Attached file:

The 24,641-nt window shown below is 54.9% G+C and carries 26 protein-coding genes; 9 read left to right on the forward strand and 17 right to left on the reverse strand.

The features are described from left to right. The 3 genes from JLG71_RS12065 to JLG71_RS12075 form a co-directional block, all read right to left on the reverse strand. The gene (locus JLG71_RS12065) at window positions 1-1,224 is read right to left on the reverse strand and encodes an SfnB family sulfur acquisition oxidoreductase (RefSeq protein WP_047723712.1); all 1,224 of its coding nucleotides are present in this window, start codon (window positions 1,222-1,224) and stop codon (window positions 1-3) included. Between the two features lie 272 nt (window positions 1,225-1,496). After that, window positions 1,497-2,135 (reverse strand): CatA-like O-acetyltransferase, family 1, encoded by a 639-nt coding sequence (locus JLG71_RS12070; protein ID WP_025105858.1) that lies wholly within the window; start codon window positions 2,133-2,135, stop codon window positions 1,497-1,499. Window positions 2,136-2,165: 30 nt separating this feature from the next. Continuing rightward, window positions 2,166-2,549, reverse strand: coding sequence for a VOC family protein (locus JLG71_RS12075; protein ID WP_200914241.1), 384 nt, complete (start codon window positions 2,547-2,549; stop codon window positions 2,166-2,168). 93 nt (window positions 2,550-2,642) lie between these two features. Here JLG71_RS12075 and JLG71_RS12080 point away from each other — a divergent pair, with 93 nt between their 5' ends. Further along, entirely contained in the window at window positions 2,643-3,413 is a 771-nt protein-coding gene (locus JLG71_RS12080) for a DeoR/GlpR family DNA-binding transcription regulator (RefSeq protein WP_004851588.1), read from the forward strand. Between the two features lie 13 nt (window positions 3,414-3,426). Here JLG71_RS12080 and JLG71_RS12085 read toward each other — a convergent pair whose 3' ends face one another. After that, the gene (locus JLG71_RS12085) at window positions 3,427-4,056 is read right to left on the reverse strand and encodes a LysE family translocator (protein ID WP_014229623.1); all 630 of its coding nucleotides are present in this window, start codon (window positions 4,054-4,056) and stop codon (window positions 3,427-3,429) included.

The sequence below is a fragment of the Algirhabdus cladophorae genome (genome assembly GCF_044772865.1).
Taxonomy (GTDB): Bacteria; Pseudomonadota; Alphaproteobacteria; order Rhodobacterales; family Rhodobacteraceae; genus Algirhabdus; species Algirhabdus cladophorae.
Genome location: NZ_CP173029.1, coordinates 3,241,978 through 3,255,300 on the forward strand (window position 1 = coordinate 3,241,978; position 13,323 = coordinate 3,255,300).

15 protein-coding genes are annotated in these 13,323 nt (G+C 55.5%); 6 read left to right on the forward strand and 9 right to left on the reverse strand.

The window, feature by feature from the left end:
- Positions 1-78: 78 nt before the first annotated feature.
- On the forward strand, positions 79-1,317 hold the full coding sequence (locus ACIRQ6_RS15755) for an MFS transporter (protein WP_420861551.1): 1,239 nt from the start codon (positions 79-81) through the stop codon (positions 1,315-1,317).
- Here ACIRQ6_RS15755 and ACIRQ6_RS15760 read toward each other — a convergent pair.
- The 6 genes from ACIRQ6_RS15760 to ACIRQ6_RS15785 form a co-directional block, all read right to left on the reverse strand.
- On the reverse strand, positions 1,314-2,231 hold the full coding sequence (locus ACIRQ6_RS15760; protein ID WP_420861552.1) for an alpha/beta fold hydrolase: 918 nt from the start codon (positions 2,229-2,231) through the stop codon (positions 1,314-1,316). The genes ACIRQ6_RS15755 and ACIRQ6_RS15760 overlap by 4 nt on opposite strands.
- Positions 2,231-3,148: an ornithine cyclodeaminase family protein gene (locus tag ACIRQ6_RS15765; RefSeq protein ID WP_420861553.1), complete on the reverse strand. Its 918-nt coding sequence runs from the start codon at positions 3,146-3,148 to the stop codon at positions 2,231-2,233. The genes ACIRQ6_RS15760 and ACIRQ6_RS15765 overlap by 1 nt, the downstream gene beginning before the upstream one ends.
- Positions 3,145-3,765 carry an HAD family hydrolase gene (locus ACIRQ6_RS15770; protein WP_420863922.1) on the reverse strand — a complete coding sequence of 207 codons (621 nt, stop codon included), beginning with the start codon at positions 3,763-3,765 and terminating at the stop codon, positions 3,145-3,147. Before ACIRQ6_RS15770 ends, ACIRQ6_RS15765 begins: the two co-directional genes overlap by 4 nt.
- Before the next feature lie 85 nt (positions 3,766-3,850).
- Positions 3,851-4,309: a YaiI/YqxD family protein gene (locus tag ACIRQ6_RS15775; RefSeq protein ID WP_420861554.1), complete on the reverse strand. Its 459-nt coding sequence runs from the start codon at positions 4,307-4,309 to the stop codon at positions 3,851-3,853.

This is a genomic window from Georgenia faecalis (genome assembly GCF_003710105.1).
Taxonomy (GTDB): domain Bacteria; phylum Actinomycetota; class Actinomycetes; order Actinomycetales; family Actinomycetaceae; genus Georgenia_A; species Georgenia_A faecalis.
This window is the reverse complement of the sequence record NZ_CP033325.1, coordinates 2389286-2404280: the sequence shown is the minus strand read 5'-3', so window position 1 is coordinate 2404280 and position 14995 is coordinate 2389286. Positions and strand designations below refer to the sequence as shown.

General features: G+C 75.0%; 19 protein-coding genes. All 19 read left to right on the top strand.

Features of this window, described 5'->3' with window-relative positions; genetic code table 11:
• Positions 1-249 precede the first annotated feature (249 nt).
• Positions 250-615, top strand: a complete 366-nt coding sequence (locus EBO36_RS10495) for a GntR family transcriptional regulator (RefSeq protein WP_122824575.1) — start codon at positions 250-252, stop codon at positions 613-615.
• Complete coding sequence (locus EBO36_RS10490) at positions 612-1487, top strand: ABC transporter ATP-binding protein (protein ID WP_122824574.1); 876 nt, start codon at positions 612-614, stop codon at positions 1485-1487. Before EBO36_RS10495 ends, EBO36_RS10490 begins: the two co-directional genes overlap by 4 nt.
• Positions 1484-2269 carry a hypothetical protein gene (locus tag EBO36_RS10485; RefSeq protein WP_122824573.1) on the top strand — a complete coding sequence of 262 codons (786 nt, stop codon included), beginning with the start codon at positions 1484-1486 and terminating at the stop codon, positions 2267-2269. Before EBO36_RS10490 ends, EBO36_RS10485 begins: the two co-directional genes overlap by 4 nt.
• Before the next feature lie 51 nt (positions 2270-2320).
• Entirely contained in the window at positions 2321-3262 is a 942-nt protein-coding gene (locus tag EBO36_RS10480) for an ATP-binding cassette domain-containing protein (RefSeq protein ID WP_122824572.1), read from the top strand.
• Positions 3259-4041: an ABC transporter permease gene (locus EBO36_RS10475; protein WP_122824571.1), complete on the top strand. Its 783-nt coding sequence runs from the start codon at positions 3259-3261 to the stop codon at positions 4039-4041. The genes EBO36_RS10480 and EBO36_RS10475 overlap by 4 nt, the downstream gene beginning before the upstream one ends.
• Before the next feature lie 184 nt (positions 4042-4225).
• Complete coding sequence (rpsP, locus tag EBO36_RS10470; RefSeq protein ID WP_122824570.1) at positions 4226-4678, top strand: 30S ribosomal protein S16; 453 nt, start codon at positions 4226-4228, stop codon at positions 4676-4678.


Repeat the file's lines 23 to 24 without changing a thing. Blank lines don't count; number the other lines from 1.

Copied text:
• Positions 250-615, top strand: a complete 366-nt coding sequence (locus EBO36_RS10495) for a GntR family transcriptional regulator (RefSeq protein WP_122824575.1) — start codon at positions 250-252, stop codon at positions 613-615.
• Complete coding sequence (locus EBO36_RS10490) at positions 612-1487, top strand: ABC transporter ATP-binding protein (protein ID WP_122824574.1); 876 nt, start codon at positions 612-614, stop codon at positions 1485-1487. Before EBO36_RS10495 ends, EBO36_RS10490 begins: the two co-directional genes overlap by 4 nt.